Healthy teeth are alive. Each has 1-3 “canals”, which contain nerves that send pain sensations to the brain. Blood from the bloodstream moves to and from the center of each tooth. This is a sealed system unless normally-occurring bacteria from the mouth sneak in. Most often, this occurs when a tooth forms a cavity (decay) or an existing filling is faulty. If the problem isn’t detected early, the bacteria reach the nerve of the tooth. This process is invisible, until the bacteria are well established, when it shows up as a “dark spot” on an x-ray. Sometimes, patients will begin to be sensitive to cold temperature or sweets during this time. Other times, they have a bad taste in their mouth. Many times, they feel nothing until chronic pain sets in and a large infection exists. Then, they want to see a dentist immediately. Some go to the hospital Emergency Room for relief, but dentists are not part of their staff.
Dentists are trained to remove the infected nerve and all these bacteria. There’s even a dental specialist, called an Endodontist, who handles complicated infections in teeth! Using miniature, barbed files, they scour the inside of each canal and then use a special solution to flush the infection away. Once the infection is removed, each canal is filled with a rubbery material that fills the area which once had blood flow and nerves. The tooth remains in place, functioning as it used to but with no more pain. But some teeth become brittle when they lose blood flow, so the dentist may recommend a metal crown (often covered with tooth-colored material) to protect the part of the tooth used for chewing, just so it doesn’t break in the future."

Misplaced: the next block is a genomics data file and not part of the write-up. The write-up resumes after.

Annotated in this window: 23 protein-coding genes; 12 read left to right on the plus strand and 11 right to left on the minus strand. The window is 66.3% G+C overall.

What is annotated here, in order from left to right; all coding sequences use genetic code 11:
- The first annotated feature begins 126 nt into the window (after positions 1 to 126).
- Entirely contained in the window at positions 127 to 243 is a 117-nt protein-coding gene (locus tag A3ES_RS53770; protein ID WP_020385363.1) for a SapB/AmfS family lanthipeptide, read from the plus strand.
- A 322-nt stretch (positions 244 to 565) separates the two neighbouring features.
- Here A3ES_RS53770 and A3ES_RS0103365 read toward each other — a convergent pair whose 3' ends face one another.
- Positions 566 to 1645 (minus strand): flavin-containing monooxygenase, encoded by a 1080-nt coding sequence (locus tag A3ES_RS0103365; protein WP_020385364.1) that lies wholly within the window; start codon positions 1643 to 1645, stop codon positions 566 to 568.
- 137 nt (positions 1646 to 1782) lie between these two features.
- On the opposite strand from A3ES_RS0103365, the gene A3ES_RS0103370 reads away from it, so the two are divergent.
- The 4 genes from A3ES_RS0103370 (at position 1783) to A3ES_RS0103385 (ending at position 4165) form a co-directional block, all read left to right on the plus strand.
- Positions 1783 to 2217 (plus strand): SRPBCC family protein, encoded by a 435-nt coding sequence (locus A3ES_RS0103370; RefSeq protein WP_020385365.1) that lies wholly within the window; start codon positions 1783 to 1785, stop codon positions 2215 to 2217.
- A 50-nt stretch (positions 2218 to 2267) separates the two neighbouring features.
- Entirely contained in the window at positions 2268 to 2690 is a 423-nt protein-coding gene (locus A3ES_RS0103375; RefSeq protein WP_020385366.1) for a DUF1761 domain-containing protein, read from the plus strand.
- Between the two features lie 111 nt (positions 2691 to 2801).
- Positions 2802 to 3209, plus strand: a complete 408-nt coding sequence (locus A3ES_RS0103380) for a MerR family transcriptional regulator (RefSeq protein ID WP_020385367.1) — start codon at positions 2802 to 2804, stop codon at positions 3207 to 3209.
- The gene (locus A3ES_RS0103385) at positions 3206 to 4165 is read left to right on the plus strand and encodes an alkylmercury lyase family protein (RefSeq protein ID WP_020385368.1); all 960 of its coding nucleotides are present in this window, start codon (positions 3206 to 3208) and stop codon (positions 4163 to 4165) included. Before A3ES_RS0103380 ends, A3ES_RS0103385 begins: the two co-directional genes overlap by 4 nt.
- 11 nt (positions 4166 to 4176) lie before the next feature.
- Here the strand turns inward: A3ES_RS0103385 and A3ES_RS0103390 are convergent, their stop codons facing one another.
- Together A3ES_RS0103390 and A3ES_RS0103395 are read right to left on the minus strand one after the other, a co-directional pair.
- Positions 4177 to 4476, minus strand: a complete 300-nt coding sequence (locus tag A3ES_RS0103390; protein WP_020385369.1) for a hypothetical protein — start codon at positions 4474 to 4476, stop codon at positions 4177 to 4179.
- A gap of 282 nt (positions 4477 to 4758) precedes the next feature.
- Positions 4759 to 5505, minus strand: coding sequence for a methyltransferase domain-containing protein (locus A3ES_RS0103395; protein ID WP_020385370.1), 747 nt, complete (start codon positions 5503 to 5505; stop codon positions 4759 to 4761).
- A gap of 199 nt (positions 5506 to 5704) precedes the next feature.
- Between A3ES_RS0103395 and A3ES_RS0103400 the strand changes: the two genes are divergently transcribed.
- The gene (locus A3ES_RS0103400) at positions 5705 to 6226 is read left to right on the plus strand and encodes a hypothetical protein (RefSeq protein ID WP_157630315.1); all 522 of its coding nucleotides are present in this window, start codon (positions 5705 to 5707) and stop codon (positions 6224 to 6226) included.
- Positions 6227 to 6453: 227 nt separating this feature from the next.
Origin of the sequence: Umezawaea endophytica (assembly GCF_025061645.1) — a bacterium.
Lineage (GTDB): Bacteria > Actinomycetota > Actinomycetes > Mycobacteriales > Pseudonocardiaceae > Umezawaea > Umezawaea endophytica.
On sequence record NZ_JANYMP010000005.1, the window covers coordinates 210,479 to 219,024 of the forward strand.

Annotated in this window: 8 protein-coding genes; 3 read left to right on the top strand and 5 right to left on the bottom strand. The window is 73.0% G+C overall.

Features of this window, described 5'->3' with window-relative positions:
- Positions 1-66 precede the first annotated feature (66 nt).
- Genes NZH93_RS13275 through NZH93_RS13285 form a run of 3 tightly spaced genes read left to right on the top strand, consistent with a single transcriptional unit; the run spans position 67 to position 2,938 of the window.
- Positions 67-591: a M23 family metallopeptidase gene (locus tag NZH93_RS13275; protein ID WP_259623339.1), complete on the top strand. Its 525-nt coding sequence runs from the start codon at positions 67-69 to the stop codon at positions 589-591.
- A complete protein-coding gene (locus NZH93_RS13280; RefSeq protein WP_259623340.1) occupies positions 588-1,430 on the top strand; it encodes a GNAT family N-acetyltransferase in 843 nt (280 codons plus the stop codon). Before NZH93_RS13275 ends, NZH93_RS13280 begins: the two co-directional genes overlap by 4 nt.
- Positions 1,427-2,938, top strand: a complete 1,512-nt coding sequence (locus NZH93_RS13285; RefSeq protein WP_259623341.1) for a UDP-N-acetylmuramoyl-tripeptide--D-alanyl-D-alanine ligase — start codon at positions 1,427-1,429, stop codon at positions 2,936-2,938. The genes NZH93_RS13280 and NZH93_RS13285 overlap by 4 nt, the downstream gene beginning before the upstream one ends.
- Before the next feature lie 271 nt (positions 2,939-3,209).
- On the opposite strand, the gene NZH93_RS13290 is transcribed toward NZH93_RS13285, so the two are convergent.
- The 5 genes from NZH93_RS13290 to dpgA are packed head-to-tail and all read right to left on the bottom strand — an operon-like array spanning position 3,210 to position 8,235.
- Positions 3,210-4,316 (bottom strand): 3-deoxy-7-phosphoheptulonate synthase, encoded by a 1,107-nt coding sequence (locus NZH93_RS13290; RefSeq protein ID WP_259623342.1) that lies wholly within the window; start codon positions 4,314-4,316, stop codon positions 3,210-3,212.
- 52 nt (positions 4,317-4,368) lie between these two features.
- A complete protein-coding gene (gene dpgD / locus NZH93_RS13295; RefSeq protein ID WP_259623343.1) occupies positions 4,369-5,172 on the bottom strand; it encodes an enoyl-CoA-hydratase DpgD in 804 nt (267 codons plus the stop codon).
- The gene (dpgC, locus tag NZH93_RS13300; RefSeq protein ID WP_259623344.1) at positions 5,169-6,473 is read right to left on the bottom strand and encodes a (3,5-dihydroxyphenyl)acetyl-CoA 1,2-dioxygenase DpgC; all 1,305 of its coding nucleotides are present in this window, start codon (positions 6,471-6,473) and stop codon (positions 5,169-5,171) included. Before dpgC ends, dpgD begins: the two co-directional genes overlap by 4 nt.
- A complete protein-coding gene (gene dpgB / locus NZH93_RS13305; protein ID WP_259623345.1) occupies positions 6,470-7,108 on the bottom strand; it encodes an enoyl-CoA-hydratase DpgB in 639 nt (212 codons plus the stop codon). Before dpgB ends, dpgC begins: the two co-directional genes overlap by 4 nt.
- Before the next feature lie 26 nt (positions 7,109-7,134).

Patients are asked to take an antibiotic for a brief period after a root canal, to minimize the risk of another infection.
We can help arrest your Root Canal Treatment and bring your smile back to health. Give us a call today at (773) 582-0035.